If you are a frontend software engineer, it is likely you will need to implement some kind of chart or data visualization in your app at some point. Whether you are building a full-blown analytics tool or enriching some small part of your application, you will need a charting library that is easy to use, highly-configurable and features a wide range of chart types. You will typically reach for a familiar library already in use on thousands of other web apps; something to get the job done.

But, if your experience is anything like mine, you will most likely find your chosen library is deficient in some significant way. If you are lucky, you will discover this early on, before a requirements change truly lands you in hot water. You may find your chosen library does not support more complex visualizations or has minor – but nonetheless irritating – bugs around chart sizing and positioning.

It is no surprise that most charting libraries are lacking in some way. A well-designed, reliable and feature-rich charting library is a huge feat of engineering. It takes a significant amount of skill, time and effort to build these things. But the non-commerical, open-source library we all desire means that projects often rely on part-time contributions from a small group of volunteer engineers.

So when I recently needed to select a charting library for an enterprise SaaS application, I decided to do some extensive research to find a better solution. I looked at open-source and commercial libraries to find something with a wide-range of chart types; something that was easy to use; and something that had no or few bugs. And, amazingly, I found it. The library is called ECharts.

What Is ECharts?

ECharts is a Javascript charting library created by Baidu. The project is open-source and available on Github but you can download builds direct from the ECharts website. Having used ECharts for over 6 months now, I highly recommend you consider it the next time you are looking for a robust charting library.

The first thing you will notice is that ECharts boasts a huge number of chart types out of the box. Your standard line, bar and pie charts are there, as well as more complex types like geographic maps, tree diagrams and Sankey diagrams. A few add-on chart types are also available. This breadth is important since it avoids the need for a mishmash of charting libraries for different types of visualizations.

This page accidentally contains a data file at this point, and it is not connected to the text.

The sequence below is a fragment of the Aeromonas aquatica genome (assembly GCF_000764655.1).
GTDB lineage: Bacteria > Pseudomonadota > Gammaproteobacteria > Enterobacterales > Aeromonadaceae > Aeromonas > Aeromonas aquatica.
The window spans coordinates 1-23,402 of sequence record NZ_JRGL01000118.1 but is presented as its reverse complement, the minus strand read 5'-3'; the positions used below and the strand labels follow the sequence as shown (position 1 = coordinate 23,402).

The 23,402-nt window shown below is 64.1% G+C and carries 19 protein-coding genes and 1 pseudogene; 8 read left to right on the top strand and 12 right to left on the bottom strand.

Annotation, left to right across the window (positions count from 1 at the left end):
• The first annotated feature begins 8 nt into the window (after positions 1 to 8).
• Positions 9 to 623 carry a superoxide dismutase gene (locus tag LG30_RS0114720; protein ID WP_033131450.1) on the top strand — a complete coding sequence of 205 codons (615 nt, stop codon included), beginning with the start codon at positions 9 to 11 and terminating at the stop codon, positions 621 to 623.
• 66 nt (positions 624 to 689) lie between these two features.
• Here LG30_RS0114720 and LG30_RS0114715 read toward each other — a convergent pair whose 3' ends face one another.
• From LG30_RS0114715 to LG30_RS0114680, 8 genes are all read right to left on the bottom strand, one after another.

But dig deeper into the ECharts examples and you will see that almost everything on a chart is configurable. Every chart is controlled by an ‘option’ object which is fully documented and easy to use. With a little work on colours, tooltips, line styles, etc, you can get each chart looking just perfect.

So what about robustness? I am glad to say that in 6 months, I have only encountered 2 or 3 minor issues with ECharts. For one of those issues, ECharts readily accepted a pull request. The other issues were very niche and there were easy workarounds. ECharts has made it quick and easy to create charts and, unlike other charting libraries, I have not spent much time diagnosing problems. All in all, it is a very positive experience.

Choosing a Charting Library

Charts and visualizations are often an extremely important feature of an enterprise SaaS application. A good chart tells a good story and should be easy to interpret and interact with. By making a chart part of an app’s ‘native experience’, we can deliver a high-quality product that really makes users smile.

It is unfortunate then that many teams will choose any-old charting library without due consideration. The focus is often on ‘getting the job done’ and choices may be based on the engineers’ familiarity with a particular library. But this could result in a poor experience for users and will often result in regret when the new library faces its first teething problems.

Being such a critical part of an app, you should take the time now to evaluate all the possible solutions. Think about the present and future requirements and play around with a few different libraries. Choosing the best library now can result in a better-quality product and minimize the risk of an overhaul in the future.

But whatever you do, take a look at ECharts. Seriously. It is one of the best charting libraries I have ever seen. Since I stumbled upon it by chance, I feel I need to spread the word. It may not be the right choice for every project, but it is worth evaluating.

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